Although the reasoning of the Strasbourg Court in its case law usually focusses strictly on the individual case in question, meaning that judgments in which the Court explains the role that it plays in the body of case law as a whole or in which it formulates general rules are rare,
this, I think, does not prevent us from summarising its case law on internal judicial independence in a single legal rule. This rule runs as follows:
I will discuss the various elements of this rule in the light of the Court’s case law.
A Colleague …
Internal judicial independence, as defined by the Court, bears on the relationship between judges or between a judge and other judicial officials. In Parlov-Tkalčić v Croatia the Court states:
‘[I]nternal judicial independence requires that [individual judges, JS] be free from directives or pressures from the fellow judges or those who have administrative responsibilities in the court such as the president of the court or the president of a division in the court’.
Internal judicial independence thus regulates the relationship between judges, i.e. between a member of a judicial panel and its chairman, but it also pertains to the relationship between a judge and ‘his’ court executives.
It also applies to court executives who are themselves not involved in judging, as Parlov-Tkalčić also shows. In that case the Court held that the applicant’s doubts that the judges in his case were influenced by their court president were objectively justified, although court presidents under Croatian law only perform ‘administrative (managerial and organizational) functions which are strictly separated from the judicial function, that is, from adjudication of individual cases’.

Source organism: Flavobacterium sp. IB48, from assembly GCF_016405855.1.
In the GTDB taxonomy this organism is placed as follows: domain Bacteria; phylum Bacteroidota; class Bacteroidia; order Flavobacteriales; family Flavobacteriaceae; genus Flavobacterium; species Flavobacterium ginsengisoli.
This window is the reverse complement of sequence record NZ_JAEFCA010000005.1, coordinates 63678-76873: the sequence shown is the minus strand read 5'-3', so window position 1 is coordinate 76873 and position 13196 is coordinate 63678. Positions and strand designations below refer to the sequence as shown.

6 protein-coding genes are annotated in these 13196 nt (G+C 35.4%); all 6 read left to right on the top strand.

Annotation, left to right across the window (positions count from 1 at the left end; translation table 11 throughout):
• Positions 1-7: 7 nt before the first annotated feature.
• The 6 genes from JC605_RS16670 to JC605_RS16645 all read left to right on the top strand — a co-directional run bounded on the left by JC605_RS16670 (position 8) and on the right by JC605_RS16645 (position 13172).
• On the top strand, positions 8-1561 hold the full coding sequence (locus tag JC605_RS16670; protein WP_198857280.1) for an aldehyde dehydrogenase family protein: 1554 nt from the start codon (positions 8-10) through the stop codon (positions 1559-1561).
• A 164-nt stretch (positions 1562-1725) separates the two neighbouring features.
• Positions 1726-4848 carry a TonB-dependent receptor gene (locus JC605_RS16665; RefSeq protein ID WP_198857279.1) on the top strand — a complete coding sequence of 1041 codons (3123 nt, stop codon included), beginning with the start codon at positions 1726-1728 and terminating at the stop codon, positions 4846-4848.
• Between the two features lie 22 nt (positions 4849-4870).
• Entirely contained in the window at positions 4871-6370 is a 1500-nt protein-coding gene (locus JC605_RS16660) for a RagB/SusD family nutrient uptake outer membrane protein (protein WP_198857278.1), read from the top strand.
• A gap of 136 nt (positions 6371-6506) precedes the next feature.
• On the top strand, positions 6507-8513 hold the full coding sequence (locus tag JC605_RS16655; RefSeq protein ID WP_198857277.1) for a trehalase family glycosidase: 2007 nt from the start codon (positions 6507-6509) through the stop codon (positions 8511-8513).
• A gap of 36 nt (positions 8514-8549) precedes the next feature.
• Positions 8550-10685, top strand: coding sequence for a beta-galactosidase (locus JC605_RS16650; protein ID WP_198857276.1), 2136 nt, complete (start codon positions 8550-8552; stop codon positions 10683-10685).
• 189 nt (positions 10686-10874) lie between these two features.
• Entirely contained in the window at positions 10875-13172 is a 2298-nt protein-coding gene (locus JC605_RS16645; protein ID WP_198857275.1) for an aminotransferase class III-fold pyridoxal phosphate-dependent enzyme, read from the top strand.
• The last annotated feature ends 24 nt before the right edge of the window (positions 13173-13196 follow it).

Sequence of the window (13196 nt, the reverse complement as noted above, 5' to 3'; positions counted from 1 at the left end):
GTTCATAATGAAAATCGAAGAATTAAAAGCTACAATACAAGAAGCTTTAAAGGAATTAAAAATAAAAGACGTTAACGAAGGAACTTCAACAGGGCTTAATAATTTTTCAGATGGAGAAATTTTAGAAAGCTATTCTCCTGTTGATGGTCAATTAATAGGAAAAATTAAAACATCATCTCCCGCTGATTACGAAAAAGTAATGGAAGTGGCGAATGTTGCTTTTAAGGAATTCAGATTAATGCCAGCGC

From the Court’s definition, it follows that when pressure is exerted on a judge by anyone other than a judicial official, the concept of internal judicial independence does not apply. Usually, this distinction is easy to make. Sometimes, however, it is not. I will discuss two examples. First, does internal judicial independence apply when the pressure on a judge originates from a body consisting of judicial officials and other (non-judicial) officials? Denisov v Ukraine is an example of such a case.
Denisov, the presiding judge of the Kyiv Administrative Court of Appeal, was dismissed from the office of president by the High Council of Justice, whose membership consists largely of non-judicial staff, including the Prosecutor-General and other representatives of the prosecutorial system.